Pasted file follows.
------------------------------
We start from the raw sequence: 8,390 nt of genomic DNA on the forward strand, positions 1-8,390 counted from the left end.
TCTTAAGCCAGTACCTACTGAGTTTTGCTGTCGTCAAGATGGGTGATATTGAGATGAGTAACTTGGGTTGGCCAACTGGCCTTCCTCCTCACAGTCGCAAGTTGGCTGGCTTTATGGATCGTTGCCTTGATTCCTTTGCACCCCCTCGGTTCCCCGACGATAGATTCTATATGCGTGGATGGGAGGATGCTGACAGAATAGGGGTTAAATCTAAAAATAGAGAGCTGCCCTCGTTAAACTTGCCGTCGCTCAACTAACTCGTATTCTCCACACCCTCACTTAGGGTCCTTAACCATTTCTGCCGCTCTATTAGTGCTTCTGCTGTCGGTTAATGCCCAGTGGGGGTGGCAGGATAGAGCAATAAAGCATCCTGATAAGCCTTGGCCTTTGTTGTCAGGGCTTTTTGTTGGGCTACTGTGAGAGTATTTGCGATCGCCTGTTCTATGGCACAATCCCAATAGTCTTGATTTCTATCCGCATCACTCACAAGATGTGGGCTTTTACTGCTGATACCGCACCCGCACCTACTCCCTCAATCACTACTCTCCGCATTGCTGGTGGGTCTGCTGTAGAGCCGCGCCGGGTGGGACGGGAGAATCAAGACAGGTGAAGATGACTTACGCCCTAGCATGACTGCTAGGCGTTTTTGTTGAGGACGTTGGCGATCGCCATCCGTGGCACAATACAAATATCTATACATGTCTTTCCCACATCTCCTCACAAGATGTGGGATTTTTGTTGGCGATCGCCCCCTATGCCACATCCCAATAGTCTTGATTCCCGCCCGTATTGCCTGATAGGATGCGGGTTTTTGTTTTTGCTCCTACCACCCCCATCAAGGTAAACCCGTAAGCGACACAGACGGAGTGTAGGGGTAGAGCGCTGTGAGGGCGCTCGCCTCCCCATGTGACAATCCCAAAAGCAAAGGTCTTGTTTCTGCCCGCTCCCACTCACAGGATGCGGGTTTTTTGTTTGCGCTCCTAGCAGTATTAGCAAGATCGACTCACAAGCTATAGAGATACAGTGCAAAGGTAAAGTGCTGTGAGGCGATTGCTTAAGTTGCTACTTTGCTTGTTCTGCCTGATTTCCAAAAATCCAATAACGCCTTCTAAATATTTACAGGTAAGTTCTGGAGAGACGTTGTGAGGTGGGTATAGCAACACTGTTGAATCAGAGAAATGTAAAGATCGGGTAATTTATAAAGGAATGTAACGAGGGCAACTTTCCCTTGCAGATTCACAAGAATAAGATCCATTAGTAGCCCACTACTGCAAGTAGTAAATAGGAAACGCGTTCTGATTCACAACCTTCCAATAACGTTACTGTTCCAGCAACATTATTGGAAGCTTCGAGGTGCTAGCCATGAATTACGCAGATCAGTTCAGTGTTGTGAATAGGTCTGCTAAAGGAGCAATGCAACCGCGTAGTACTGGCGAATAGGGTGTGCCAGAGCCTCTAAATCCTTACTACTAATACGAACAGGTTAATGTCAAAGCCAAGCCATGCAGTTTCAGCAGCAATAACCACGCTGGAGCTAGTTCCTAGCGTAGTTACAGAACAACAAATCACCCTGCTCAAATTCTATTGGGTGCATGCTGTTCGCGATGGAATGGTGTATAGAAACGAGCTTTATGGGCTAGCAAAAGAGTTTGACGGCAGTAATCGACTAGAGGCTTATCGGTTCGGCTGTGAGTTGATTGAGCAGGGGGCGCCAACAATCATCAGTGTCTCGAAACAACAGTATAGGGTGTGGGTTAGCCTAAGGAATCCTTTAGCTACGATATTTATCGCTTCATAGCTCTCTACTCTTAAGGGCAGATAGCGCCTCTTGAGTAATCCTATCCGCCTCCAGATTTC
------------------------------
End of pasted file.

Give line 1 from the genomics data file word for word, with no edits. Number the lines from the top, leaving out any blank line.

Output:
We start from the raw sequence: 8,390 nt of genomic DNA on the forward strand, positions 1-8,390 counted from the left end.